A car is one of the most dangerous weapons many of us will ever possess. Add aggressive driving to that equation, and the results could be fatal. Typical aggressive driving behaviors include tailgating, lane-blocking, abruptly switching lanes, obscene gestures, defying eye contact, excessive horn use, incorrect parking, improper headlight use and even blocking traffic. Also known as “road-rage,” this type of dangerous behavior can encompass any of the above characteristics, but often refers to a more extreme forms of aggressive driving. This is thought to stem from troubles at work or home that later manifest due to frustrating scenarios on the road, such as traffic congestion, motorist misunderstandings, unclear road priorities (ex. right of way) or having other drivers failure to adhere to the rules of the road. Several interesting experiments have been carried out that can help us get some insight and possibly approach these situations differently.
The Wave Experiment
If you live in the city, then you are probably familiar with rush-hour and stop/go traffic waves. William Beaty decided that instead of rushing ahead with everyone else to meet the next stop wave, he would drive smoothly and move at the average speed of traffic. By driving at this speed, and not competing with other drivers, Beaty had managed to eliminate the traffic waves, making everyone behind him go at a nice smooth 35 mph or so. Everyone up ahead was still caught in the stop/go cycle. This goes to show how the driving behavior of one motorist had a profound effect on miles upon miles of stop/go traffic.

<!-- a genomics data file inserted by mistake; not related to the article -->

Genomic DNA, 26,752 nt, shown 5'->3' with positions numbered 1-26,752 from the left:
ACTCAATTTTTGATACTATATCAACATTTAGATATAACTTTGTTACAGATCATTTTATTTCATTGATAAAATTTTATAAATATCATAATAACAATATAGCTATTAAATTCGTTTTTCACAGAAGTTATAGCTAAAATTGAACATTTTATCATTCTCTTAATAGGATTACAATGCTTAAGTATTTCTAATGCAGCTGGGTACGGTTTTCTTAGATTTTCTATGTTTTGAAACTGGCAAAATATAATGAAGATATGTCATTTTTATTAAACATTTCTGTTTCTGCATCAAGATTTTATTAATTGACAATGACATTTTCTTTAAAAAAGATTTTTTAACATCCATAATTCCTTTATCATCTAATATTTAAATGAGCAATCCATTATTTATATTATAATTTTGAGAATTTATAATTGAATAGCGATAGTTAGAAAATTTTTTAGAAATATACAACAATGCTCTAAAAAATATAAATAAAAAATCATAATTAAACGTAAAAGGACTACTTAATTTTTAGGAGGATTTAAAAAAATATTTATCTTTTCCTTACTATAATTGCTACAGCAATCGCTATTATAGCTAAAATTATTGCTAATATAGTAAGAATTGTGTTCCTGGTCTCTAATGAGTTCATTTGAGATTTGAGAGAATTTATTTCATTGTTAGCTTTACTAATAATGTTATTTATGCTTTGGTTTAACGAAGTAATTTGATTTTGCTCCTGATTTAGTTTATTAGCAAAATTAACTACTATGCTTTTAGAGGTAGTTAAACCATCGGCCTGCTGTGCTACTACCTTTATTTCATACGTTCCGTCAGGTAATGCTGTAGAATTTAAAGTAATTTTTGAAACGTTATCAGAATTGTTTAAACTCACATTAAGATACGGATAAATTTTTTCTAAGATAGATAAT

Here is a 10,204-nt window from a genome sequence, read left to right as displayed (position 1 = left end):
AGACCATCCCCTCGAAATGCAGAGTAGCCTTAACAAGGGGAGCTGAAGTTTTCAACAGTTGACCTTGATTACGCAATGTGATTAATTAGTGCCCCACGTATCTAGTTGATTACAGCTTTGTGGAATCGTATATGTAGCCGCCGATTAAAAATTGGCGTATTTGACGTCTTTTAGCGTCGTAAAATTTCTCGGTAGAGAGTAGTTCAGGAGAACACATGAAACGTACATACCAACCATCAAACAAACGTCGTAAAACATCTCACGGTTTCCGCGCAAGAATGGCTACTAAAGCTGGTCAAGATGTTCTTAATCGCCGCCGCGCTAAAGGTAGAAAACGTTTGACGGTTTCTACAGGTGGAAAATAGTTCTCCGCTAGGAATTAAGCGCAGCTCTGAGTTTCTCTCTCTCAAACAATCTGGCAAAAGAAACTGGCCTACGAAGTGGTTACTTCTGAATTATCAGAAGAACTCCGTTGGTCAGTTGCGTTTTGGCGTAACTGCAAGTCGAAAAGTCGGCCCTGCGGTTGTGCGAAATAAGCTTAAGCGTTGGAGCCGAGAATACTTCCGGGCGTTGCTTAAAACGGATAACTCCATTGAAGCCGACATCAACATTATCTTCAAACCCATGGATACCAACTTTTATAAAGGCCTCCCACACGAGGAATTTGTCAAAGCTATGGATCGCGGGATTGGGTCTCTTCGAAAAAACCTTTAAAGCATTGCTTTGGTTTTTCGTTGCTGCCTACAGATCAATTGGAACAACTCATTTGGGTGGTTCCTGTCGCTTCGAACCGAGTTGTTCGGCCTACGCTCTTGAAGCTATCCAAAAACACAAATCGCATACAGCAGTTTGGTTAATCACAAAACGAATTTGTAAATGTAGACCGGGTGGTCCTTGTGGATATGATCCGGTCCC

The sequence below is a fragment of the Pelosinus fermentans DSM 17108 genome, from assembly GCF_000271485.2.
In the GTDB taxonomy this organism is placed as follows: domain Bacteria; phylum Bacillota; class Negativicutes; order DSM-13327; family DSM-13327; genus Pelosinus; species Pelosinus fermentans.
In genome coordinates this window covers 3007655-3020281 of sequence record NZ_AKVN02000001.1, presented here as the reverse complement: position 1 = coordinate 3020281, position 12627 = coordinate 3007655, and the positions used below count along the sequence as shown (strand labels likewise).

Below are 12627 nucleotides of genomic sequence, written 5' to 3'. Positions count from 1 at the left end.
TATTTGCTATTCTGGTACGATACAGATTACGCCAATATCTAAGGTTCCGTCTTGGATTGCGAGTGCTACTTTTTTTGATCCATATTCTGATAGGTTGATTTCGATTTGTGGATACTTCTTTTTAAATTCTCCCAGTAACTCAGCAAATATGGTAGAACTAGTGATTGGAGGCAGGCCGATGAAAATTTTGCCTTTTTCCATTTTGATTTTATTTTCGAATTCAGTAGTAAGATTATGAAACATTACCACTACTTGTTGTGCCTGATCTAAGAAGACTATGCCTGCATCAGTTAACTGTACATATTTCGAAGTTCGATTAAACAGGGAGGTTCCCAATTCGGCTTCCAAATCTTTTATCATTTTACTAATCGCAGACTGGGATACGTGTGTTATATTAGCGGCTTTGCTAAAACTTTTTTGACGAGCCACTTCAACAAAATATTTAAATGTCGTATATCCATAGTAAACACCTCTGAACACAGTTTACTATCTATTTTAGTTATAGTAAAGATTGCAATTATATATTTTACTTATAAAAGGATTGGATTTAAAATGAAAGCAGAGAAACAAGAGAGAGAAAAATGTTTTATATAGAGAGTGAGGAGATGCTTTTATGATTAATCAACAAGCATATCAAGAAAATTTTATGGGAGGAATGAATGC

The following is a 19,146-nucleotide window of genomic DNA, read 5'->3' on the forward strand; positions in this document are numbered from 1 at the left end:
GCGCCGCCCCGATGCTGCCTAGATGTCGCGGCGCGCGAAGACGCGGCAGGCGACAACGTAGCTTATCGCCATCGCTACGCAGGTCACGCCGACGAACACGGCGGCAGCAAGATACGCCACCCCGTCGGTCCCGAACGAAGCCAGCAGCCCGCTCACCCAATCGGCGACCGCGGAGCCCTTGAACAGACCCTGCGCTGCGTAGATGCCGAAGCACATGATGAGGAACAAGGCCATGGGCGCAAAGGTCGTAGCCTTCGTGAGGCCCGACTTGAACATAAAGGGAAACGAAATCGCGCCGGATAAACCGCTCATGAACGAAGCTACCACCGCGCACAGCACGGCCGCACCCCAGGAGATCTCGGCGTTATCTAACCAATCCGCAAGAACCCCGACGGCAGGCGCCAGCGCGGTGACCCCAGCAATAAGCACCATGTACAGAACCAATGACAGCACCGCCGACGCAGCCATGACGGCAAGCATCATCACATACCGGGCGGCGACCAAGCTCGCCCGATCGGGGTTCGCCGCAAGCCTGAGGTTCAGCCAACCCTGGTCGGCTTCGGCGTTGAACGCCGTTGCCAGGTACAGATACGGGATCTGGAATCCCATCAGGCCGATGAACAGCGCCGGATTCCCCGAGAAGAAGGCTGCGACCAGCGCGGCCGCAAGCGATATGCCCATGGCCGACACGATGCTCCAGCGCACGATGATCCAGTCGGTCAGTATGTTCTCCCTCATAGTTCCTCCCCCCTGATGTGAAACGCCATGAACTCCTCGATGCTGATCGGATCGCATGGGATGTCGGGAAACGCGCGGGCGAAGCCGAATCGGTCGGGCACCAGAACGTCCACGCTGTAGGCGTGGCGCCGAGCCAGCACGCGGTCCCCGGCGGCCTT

The Honking Experiment
This experiment posed the following scenario: “Say you’re in your car, sitting at a red light behind another car. The lights turn green but the car in front doesn’t move. Twelve seconds go by. Do you think you’d be more likely to honk if the car was an old Ford or if it was a brand new Porsche?” Most people responded that they would be more likely to honk at the luxury car. However, when this experiment was actually carried out by (Deaux, 1971), and Doob and Gross (1968) the results showed that people were actually less reluctant to honk at the high-status car, and were more likely to honk faster and more often at the lower-status car. The reasoning behind this seems to be that people fear or are intimidated (subconsciously, or otherwise) of what high status people can do to them. Thus, aggressive behavior seems to be curbed by status and other aspects of a situation.
A little video you might like
Tinted Road Rage
Do you have tinted windows on your vehicle? If you do, odds are that you are more likely to engage in aggressive driving/road rage behaviors. Patricia Ellison-Potter conducted a series of experiments on road rage and anonymity, and found that there is a correlation between being anonymous and becoming involved in dangerous road behaviors. The role of aggressive slogans in contrast to neutral slogans also played a role in how people reacted while driving.
Music and Aggression
This is a topic of much debate. While many continue to state that music helps people relax and even increase focus in traffic, some studies show that it’s not about listening to music-it’s about the type of music you listen to. According to researchers, music that is noisy and upbeat raises your heart rate. Fast beats can also cause arousal and excitement that can make you focus more on the music than the road. Listening to music that you don’t enjoy can also cause stress and distraction.
Aggressive driving is something that can be managed and minimized. It is important to analyze our driving tendencies more carefully and find safer ways to share the roadways- for the safety of all.
When was the last time you engaged in any aggressive driving behaviors?
What can you do to prevent it next time?